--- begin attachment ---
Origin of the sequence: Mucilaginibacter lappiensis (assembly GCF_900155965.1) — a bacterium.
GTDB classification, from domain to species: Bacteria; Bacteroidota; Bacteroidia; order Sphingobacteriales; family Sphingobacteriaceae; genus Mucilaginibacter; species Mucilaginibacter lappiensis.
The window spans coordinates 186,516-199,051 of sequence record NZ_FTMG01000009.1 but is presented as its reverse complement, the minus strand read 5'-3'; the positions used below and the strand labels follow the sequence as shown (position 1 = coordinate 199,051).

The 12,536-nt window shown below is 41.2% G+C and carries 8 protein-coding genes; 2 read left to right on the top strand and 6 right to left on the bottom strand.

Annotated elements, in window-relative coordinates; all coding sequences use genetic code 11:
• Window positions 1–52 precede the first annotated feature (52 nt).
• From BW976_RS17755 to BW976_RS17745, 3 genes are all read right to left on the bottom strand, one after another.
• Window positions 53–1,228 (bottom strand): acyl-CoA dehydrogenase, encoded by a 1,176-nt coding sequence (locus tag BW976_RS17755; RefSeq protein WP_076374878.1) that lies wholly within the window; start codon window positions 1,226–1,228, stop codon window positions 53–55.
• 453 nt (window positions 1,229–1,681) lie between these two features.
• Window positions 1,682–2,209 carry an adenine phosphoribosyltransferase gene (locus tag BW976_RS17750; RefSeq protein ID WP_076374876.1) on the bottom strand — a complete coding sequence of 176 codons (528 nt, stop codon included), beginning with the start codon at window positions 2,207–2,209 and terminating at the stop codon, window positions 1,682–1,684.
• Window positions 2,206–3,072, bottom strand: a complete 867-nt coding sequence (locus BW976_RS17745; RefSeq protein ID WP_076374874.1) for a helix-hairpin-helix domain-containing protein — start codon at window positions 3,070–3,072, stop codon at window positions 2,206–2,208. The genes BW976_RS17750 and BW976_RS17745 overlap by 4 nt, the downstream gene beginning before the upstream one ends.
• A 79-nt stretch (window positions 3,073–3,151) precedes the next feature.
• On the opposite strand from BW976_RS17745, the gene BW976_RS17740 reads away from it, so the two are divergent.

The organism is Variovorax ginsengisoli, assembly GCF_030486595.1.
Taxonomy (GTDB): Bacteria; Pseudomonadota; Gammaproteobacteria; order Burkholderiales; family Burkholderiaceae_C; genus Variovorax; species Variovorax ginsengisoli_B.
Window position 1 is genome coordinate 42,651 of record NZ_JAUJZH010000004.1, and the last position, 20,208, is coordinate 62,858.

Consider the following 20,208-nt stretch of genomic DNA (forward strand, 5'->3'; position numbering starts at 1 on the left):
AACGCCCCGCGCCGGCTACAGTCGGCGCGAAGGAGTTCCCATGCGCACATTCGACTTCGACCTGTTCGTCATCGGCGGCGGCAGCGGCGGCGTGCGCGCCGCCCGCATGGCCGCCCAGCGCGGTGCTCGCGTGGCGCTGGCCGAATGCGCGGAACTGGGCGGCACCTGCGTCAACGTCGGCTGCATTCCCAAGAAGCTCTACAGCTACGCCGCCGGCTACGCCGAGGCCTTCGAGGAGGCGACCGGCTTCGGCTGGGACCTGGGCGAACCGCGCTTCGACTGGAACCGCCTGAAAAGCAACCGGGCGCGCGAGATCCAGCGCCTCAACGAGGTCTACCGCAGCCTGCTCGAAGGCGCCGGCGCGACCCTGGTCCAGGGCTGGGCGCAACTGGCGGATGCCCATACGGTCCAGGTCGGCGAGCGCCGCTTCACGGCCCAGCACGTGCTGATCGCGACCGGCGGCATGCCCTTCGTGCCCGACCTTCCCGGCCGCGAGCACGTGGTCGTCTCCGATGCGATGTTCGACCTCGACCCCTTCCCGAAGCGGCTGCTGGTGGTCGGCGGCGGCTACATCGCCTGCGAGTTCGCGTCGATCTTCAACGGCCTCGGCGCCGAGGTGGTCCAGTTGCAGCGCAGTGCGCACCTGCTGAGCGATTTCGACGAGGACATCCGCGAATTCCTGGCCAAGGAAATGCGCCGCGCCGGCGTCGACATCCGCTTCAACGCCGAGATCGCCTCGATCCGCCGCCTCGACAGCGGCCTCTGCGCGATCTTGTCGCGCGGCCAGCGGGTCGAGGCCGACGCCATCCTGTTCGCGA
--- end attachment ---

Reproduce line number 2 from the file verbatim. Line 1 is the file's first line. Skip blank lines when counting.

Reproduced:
GTDB classification, from domain to species: Bacteria; Bacteroidota; Bacteroidia; order Sphingobacteriales; family Sphingobacteriaceae; genus Mucilaginibacter; species Mucilaginibacter lappiensis.